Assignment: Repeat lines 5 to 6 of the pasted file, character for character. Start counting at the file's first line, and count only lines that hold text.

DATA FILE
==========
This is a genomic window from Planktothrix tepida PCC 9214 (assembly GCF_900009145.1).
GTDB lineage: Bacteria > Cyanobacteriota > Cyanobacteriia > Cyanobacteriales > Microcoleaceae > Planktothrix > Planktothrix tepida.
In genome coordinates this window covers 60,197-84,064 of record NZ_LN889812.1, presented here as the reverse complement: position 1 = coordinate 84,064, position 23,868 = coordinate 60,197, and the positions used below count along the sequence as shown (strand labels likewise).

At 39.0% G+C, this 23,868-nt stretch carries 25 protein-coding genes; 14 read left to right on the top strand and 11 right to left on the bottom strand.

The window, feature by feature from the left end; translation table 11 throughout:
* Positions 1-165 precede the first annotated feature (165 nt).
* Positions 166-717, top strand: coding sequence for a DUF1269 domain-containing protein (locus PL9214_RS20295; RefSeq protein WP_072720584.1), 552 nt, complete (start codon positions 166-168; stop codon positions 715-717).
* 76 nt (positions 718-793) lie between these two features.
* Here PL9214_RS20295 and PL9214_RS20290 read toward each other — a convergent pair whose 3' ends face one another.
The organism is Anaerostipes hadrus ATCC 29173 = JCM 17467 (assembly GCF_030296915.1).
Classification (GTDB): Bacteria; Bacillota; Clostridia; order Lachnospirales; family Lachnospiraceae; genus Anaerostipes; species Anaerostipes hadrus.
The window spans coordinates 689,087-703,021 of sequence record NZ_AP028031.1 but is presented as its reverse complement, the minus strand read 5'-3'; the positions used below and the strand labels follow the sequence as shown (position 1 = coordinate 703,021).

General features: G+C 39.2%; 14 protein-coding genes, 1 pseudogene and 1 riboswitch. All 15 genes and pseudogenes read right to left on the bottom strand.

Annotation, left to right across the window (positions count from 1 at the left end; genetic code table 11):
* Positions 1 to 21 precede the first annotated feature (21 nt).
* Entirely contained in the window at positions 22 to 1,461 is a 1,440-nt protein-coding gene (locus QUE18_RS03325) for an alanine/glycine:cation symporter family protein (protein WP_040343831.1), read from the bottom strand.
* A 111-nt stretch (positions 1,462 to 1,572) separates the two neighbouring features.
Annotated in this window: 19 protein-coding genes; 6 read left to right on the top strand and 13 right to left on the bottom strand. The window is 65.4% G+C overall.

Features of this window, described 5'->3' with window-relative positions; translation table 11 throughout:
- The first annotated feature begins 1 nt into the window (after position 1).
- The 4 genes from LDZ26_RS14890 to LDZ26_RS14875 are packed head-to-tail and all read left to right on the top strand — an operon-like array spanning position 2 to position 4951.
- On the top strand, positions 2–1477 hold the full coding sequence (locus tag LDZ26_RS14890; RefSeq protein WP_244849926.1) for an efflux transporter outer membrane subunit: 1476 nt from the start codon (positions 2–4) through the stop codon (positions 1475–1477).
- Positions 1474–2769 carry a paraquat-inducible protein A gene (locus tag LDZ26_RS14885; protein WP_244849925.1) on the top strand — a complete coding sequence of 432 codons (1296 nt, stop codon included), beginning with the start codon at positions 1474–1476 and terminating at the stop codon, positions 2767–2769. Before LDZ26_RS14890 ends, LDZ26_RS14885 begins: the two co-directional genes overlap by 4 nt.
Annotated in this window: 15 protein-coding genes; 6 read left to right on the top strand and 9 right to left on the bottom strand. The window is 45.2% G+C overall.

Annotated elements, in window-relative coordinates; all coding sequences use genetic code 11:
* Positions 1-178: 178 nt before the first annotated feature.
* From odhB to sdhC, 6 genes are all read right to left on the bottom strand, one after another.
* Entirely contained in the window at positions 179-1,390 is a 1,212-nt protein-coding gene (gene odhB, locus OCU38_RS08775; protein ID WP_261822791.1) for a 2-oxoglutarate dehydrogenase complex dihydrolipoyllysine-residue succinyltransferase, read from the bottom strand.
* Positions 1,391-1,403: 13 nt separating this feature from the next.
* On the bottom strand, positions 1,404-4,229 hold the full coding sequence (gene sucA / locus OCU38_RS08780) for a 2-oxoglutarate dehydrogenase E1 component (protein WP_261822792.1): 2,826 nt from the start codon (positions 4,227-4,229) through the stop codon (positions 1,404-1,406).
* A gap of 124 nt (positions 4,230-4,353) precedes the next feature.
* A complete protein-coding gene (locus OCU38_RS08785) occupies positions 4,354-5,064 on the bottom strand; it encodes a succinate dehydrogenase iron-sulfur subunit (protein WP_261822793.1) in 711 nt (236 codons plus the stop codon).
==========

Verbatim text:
The window, feature by feature from the left end; translation table 11 throughout:
* Positions 1-165 precede the first annotated feature (165 nt).